A Sugar Pill That May Be Hard to Swallow: Eucalyptus Trees Used to Clean Up Selenium May Now Be a Danger to Migratory Birds

Eucalyptus trees were introduced to California from Australia more than a century ago. Today, eucalyptus trees are almost as common a feature of the California landscape as they are of the Australian landscape. However, if you've ever visited a grove of eucalyptus trees, you may have noticed that they seem unusually quiet. That is because eucalyptus leaves release certain chemicals that make them an unattractive food source for most of California's native insects. Therefore, groves of mature eucalyptus trees have traditionally been devoid of insects and, thus, insect eaters such as migratory birds.

Feeding Frenzy

Scale-like Protective Coverings Secreted by Lerp Psyllid Larvae.
Used with permission from University of California Statewide IPM Project, J. K. Clark, photographer

Recently (1998), the inevitable happened. An Australian eucalyptus insect, the red gum lerp psyllid, was accidentally introduced to California and is rapidly colonizing California's eucalyptus trees. The lerp psyllid larvae excrete a scale-like, protective covering composed of crystallized honeydew; that is, a hard capsule that the larva lives inside. This hard capsule is called a "lerp." The honeydew that crystallizes into a lerp is a sugary substance produced from the sap of the eucalyptus tree. A single eucalyptus leaf can have 30-50 of these "sugar pills" attached to it. These sugar pills have proven to be an extraordinary energy source for migratory birds. Now, the once quiet eucalyptus groves are being described in Audubon newsletters as having been turned into ". . . a three-ringed circus of birds gorging on lerps!" The birdwatchers are beside themselves with joy as they watch large numbers of woodpeckers, crows, jays, titmice, finches, warblers, tanagers, grosbeaks, orioles, flycatchers, and hummingbirds (among other species) converge on lerp-infected eucalyptus groves.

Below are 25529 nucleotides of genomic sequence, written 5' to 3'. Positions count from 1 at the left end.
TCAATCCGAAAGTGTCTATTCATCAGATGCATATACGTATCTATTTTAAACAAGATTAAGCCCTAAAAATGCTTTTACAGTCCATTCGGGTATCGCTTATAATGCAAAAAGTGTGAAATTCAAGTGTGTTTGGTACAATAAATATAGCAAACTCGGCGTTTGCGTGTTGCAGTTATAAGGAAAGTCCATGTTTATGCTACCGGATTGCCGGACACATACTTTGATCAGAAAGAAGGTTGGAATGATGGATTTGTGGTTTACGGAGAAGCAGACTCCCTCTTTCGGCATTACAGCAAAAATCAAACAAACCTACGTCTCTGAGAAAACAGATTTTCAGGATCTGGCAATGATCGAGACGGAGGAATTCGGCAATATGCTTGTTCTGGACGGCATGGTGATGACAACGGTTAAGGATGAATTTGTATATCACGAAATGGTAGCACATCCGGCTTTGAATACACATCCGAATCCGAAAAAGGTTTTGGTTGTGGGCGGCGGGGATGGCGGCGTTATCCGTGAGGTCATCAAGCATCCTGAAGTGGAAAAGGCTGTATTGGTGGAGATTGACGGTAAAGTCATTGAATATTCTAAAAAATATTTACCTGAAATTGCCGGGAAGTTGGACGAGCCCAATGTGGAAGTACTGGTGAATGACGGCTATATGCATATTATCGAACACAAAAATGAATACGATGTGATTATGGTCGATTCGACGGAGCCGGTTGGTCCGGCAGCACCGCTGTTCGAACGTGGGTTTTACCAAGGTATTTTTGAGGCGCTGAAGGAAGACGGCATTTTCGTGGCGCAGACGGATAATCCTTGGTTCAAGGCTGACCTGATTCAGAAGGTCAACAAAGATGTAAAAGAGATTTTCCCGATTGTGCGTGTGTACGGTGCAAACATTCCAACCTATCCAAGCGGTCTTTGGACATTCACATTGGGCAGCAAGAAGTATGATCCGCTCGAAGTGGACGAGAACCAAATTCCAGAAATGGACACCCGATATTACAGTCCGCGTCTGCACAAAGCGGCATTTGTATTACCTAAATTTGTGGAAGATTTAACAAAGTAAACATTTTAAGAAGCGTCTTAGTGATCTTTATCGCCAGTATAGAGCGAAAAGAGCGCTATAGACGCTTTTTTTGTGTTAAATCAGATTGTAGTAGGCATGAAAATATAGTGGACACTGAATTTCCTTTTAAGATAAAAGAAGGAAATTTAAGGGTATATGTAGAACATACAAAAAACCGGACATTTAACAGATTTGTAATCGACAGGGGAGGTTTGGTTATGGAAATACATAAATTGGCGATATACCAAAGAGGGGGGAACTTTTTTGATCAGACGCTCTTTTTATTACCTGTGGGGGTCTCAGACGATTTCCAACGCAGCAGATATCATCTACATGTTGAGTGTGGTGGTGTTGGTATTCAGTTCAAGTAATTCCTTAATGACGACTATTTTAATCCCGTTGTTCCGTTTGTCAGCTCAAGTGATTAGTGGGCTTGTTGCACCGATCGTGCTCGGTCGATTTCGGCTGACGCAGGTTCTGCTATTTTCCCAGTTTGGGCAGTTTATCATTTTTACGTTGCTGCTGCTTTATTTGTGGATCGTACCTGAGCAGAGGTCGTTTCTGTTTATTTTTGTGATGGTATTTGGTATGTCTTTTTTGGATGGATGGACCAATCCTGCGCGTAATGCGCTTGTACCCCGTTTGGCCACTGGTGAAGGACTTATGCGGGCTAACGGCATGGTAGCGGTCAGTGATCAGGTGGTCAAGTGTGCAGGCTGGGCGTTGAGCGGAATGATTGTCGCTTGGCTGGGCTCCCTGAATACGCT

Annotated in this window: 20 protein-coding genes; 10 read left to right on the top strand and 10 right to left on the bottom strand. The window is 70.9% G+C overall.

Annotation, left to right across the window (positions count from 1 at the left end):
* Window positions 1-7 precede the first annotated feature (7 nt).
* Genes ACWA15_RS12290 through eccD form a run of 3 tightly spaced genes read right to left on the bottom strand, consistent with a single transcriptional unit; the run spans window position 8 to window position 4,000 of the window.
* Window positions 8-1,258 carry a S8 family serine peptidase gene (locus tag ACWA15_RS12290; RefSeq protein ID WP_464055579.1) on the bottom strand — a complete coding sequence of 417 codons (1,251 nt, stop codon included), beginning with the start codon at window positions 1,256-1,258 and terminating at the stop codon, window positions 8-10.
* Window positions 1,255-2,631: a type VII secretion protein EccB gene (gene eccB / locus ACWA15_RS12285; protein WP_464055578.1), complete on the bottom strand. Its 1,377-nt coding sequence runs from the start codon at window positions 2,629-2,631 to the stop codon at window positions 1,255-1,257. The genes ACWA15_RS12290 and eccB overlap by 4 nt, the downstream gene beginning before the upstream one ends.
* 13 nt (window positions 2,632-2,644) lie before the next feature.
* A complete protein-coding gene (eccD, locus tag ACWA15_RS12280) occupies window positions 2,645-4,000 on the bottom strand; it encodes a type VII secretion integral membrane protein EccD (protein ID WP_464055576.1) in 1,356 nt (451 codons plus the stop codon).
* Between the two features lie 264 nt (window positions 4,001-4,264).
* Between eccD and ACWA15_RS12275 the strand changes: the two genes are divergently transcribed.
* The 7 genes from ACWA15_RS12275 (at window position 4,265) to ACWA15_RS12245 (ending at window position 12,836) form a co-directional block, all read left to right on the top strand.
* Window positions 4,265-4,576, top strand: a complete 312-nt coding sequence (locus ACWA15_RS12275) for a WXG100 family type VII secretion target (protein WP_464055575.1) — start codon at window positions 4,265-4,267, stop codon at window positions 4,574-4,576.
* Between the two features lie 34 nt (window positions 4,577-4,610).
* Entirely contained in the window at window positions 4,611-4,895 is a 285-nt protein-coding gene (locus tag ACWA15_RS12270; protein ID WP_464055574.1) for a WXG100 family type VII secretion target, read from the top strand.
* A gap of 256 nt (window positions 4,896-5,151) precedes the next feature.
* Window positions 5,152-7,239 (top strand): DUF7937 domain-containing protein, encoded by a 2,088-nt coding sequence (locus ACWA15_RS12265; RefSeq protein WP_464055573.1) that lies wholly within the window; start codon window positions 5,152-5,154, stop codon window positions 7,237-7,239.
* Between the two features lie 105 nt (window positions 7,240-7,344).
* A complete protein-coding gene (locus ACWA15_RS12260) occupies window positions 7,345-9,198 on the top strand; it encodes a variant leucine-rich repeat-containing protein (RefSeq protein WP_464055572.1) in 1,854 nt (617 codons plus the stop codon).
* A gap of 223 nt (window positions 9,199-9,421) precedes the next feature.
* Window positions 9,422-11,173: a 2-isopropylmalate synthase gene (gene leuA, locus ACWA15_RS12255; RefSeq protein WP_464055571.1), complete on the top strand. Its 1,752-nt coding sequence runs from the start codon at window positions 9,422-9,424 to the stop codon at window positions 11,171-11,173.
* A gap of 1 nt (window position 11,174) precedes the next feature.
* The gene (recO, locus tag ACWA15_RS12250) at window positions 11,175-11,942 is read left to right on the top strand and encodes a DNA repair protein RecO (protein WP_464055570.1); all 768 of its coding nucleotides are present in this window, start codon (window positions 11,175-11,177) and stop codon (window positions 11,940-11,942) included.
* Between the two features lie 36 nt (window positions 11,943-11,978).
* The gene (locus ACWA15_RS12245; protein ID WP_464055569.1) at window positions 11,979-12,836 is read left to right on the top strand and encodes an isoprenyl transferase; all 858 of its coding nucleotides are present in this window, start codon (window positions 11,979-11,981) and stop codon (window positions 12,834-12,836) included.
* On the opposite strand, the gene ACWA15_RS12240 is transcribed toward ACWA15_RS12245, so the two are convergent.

Sounds like a story with a happy ending? Maybe, maybe not. To understand the possible problem, you need to know a bit of California's history.

Dangerous Dirt
In the early 1980s, scientists documented that waterfowl in marshy areas of California's San Joaquin Valley were producing offspring that were stillborn or deformed. Scientists determined that selenium (chemical symbol Se) was the cause. Selenium is an essential trace element that occurs naturally in the environment. Although small amounts of selenium are important for both wildlife and people, too much is toxic. Selenium poisoning in animals results when they eat selenium-tainted insects, plants or animals. In parts of the western United States, the soils contain rather high levels of selenium. There, selenium is most commonly found in rocks and soil that originated in the ocean (marine sedimentary deposits) such as those found in the mountains that border California's San Joaquin Valley (Valley). The Valley is a broad basin perfect for collecting the sediment carried down from the mountains by streams and rivers. Over tens of thousands of years, large amounts of sediments containing trace elements and salt have been deposited in the Valley.